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Contact: Mary A. Hardin
FOR IMMEDIATE RELEASEApril 12, 1996
WEATHER-CHANGING OCEANS WAVES CHARTED FROM SPACE
New results from the ocean-observing TOPEX/Poseidon
satellite are challenging a fundamental oceanographic theory
about the speed of large-scale ocean waves -- a finding that
could ultimately revise science textbooks and improve global
The large-scale ocean waves, with wavelengths of hundreds
of kilometers from one wave crest to the next, are called Rossby
waves. These waves carry a "memory" of weather changes that
have happened at distant locations over the ocean, according to
Dr. Dudley Chelton, a TOPEX/Poseidon science team member at the
College of Oceanic and Atmospheric Sciences at Oregon State
University in Corvallis.
Using data gathered by the satellite, scientists
tracked the waves as they move through the open ocean and have
determined that, at mid-latitudes, the Rossby waves are moving
two to three times faster than previously thought, Chelton
reports in today's issue of Science magazine.
Rossby waves are a natural result of the Earth's rotation
and a key feature of large-scale ocean circulation. In
animations of altimeter data from the TOPEX/Poseidon satellite,
the waves appear as alternating positive and negative sea level
features traveling throughout much of the world oceans.
"Every first-year student in physical oceanography learns
about Rossby waves. However, observing them away from the Equator
has been extraordinarily difficult, because they cause changes in
sea level of 10 to 20 centimeters (4 - 8 inches), spread over
hundreds of kilometers, and move westward so slowly that a wave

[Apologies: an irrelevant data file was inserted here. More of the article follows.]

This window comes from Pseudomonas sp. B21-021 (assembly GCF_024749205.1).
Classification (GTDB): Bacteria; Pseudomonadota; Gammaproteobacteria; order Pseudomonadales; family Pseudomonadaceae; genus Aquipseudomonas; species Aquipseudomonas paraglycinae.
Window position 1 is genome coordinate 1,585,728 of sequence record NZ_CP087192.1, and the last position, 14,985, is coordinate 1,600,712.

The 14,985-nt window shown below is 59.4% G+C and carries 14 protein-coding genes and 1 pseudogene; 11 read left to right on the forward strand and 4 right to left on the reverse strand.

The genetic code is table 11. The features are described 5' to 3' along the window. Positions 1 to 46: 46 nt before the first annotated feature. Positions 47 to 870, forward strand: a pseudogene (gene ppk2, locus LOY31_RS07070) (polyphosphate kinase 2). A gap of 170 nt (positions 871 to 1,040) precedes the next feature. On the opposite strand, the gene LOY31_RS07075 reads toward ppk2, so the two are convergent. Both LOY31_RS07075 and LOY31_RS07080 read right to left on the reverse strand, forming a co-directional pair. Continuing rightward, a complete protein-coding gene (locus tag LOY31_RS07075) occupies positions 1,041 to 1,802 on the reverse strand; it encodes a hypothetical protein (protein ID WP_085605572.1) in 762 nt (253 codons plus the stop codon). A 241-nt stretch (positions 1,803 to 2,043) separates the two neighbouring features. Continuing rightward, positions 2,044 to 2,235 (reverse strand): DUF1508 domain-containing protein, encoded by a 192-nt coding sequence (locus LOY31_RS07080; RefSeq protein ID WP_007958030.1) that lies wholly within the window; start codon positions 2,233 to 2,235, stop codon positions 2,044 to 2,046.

may take more than 10 years to cross the Pacific at the latitude
of Los Angeles, and more than 30 years at the latitude of
Portland, Oregon," said Dr. Victor Zlotnicki, an oceanographer
at NASA's Jet Propulsion Laboratory.
"Thanks to TOPEX/Poseidon, for the first time we can see
these waves very clearly, and this research shows that they
become more intense to the west of the great mountain chains on
the ocean floor, and more fundamentally, that they travel much
faster than the accepted theory predicts," Zlotnicki said.
Since Rossby waves can alter currents and their
corresponding sea surface temperatures, the waves influence the
way the oceans release heat to the atmosphere and thus are able
to affect weather patterns.
For example, in 1994, oceanographers at the Naval Research
Laboratory mapped a Rossby wave that they concluded was a remnant
of the 1982-83 El Nino event. They found evidence that the
Kuroshio current, located off the coast of Japan, was pushed
northward, raising the temperature of the northwest Pacific.
Some scientists blamed this shift for contributing to the
flooding across the midwestern United States in 1993.
"If our traditional notions about the wave speeds
are incorrect," Chelton said, "then the waves get from one side
of the mid-latitude ocean to the other twice as fast, which means
that the ocean evidently adjusts more rapidly that we previously
This more precise information about how fast the
waves are traveling may help forecasters improve their ability to
predict the effects of El Nino events on weather patterns years
TOPEX/Poseidon, a joint program of NASA and the Centre
National d'Etudes Spatiales, the French space agency, uses a
radar altimeter to precisely measure sea-surface height.
Scientists use the TOPEX/Poseidon data to produce global maps of
ocean topography, which then can be used to identify Rossby
TOPEX/Poseidon is part of NASA's Mission to Planet Earth, a
coordinated, long-term research program to study the Earth as a
global system. TOPEX/Poseidon's sea-surface height data are
essential to a better understanding of the role oceans play in
regulating global climate, one of the least understood areas of
The Jet Propulsion Laboratory manages the U.S. portion of
the TOPEX/Poseidon mission for NASA.
NOTE: A NASA Television Video File will feature wave animation
produced by the TOPEX/Poseidon satellite and an interview with
JPL's Dr. Victor Zlotnicki, on Friday, April 12 at 9 a.m., Noon,
3 p.m. and 6 p.m. Pacific Time. NASA Television is carried on
Spacenet 2, transponder 5 (channel 9) at 69 degrees west
longitude. The frequency is 3880 MHz. Polarization is
horizontal and audio is monaural at 6.8 MHz.